This is a Brookings Center on Regulation and Markets working paper.
It is often said that work is not only a source of income but also of meaning. In this paper, I explore the theoretical and empirical literature that addresses this relationship between work and meaning. I show that the relationship is far less clear than is commonly supposed: There is a great heterogeneity in its nature, both among today’s workers and workers over time. I explain why this relationship matters for policymakers and economists concerned about the impact of technology on work. In the short term, it is important for predicting labour market outcomes of interest. It also matters for understanding how artificial intelligence (AI) affects not only the quantity of work but its quality as well: These new technologies may erode the meaning that people get from their work. In the medium term, if jobs are lost, this relationship also matters for designing bold policy interventions like the ‘Universal Basic Income’ and ‘Job Guarantee Schemes’: Their design, and any choice between them, is heavily dependent on policymakers’—often tacit—assumptions about the nature of this underlying relationship between work and meaning. For instance, policymakers must decide whether to simply focus on replacing lost income alone (as with a Universal Basic Income) or, if they believe that work is an important and non-substitutable source of meaning, on protecting jobs for that additional role as well (as with a Job Guarantee Scheme). In closing, I explore the challenge that the age of AI presents for an important feature of liberal political theory: the idea of ‘neutrality.’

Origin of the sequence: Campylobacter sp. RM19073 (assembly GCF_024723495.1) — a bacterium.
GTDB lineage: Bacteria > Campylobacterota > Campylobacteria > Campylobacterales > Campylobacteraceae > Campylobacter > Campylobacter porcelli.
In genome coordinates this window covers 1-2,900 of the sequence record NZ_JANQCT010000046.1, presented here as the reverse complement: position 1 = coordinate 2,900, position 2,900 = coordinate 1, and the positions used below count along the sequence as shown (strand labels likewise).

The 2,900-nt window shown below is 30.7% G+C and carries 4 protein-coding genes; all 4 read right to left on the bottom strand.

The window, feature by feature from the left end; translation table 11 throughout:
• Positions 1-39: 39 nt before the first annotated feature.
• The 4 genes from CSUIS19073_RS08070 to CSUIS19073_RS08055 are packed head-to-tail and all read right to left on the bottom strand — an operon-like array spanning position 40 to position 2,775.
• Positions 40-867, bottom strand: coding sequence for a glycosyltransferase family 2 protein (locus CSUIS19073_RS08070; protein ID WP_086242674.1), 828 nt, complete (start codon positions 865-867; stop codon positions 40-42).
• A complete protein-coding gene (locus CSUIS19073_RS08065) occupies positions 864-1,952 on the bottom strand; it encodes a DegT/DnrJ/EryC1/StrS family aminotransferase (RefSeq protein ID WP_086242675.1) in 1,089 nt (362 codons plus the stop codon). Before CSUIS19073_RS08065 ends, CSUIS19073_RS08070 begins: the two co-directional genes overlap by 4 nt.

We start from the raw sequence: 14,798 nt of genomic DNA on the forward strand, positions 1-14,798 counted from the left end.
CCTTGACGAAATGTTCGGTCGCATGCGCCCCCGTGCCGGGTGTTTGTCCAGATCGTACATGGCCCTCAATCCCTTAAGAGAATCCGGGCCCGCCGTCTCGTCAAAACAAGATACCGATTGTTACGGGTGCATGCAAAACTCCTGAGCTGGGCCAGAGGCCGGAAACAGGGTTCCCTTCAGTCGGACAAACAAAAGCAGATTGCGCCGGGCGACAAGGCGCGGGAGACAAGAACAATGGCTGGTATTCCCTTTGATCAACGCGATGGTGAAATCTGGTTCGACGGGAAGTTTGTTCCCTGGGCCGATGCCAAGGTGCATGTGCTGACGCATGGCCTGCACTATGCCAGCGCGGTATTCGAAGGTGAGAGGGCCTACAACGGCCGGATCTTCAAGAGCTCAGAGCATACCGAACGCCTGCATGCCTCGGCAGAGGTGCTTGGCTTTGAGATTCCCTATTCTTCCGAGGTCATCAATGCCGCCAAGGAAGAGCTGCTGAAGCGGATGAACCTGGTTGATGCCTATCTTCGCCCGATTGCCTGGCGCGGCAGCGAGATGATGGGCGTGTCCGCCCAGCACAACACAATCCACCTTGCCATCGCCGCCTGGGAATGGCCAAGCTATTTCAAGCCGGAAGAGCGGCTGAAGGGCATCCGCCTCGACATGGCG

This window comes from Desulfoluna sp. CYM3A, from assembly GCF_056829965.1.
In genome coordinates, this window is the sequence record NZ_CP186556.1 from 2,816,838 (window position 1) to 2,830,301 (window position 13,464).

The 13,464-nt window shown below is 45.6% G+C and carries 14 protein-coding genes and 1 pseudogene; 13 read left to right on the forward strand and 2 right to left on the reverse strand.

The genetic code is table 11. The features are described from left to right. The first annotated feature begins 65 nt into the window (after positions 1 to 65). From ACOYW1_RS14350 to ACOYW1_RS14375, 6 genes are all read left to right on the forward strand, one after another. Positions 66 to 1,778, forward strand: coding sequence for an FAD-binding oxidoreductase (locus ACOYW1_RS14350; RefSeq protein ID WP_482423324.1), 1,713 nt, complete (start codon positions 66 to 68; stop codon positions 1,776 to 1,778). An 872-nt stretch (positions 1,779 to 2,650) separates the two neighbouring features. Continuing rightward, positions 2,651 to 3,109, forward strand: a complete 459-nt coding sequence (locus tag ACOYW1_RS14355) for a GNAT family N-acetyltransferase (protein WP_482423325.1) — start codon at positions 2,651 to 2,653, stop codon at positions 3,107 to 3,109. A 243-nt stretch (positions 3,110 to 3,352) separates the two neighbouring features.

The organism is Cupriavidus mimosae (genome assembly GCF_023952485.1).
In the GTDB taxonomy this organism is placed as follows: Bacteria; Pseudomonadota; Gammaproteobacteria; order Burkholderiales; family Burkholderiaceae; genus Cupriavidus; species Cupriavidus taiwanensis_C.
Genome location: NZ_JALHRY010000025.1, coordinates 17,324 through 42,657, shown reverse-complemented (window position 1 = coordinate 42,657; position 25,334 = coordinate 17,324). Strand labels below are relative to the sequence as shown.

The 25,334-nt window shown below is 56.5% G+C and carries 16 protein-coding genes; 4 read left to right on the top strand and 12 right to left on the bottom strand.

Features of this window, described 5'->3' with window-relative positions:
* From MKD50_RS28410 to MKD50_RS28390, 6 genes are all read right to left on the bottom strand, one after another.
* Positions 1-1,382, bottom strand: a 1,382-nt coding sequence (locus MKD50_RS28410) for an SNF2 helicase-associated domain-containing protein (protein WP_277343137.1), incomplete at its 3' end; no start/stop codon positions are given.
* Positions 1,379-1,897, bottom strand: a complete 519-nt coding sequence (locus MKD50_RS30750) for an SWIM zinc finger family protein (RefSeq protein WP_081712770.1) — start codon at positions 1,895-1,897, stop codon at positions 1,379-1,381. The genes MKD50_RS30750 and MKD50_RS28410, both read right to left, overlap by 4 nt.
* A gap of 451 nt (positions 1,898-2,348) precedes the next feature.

Download the full working paper here.